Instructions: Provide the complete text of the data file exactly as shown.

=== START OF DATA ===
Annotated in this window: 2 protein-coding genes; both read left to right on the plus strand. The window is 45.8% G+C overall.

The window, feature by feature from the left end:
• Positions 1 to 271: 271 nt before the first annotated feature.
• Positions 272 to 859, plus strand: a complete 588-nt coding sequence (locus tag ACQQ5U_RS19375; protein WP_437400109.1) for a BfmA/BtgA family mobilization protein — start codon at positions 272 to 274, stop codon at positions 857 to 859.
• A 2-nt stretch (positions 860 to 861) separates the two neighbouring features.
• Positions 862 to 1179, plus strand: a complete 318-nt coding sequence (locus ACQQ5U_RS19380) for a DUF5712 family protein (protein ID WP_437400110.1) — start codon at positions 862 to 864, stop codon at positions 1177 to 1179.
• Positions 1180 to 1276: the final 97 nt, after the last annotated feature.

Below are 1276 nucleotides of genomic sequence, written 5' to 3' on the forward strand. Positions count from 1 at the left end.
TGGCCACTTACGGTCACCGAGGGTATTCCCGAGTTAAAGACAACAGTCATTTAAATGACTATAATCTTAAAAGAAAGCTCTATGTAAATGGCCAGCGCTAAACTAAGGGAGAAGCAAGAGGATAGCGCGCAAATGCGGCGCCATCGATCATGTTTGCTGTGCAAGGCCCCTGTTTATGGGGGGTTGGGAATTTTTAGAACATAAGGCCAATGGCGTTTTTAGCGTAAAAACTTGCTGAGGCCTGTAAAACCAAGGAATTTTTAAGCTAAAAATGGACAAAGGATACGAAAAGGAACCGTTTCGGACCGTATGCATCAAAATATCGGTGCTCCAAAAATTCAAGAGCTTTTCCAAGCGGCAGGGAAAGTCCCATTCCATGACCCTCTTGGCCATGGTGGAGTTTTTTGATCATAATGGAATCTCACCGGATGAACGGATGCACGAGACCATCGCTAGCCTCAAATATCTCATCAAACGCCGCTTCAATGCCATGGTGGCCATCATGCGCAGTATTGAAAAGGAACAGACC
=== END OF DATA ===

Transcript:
Annotated in this window: 2 protein-coding genes; both read left to right on the plus strand. The window is 45.8% G+C overall.

The window, feature by feature from the left end:
• Positions 1 to 271: 271 nt before the first annotated feature.
• Positions 272 to 859, plus strand: a complete 588-nt coding sequence (locus tag ACQQ5U_RS19375; protein WP_437400109.1) for a BfmA/BtgA family mobilization protein — start codon at positions 272 to 274, stop codon at positions 857 to 859.
• A 2-nt stretch (positions 860 to 861) separates the two neighbouring features.
• Positions 862 to 1179, plus strand: a complete 318-nt coding sequence (locus ACQQ5U_RS19380) for a DUF5712 family protein (protein ID WP_437400110.1) — start codon at positions 862 to 864, stop codon at positions 1177 to 1179.
• Positions 1180 to 1276: the final 97 nt, after the last annotated feature.

Below are 1276 nucleotides of genomic sequence, written 5' to 3' on the forward strand. Positions count from 1 at the left end.
TGGCCACTTACGGTCACCGAGGGTATTCCCGAGTTAAAGACAACAGTCATTTAAATGACTATAATCTTAAAAGAAAGCTCTATGTAAATGGCCAGCGCTAAACTAAGGGAGAAGCAAGAGGATAGCGCGCAAATGCGGCGCCATCGATCATGTTTGCTGTGCAAGGCCCCTGTTTATGGGGGGTTGGGAATTTTTAGAACATAAGGCCAATGGCGTTTTTAGCGTAAAAACTTGCTGAGGCCTGTAAAACCAAGGAATTTTTAAGCTAAAAATGGACAAAGGATACGAAAAGGAACCGTTTCGGACCGTATGCATCAAAATATCGGTGCTCCAAAAATTCAAGAGCTTTTCCAAGCGGCAGGGAAAGTCCCATTCCATGACCCTCTTGGCCATGGTGGAGTTTTTTGATCATAATGGAATCTCACCGGATGAACGGATGCACGAGACCATCGCTAGCCTCAAATATCTCATCAAACGCCGCTTCAATGCCATGGTGGCCATCATGCGCAGTATTGAAAAGGAACAGACC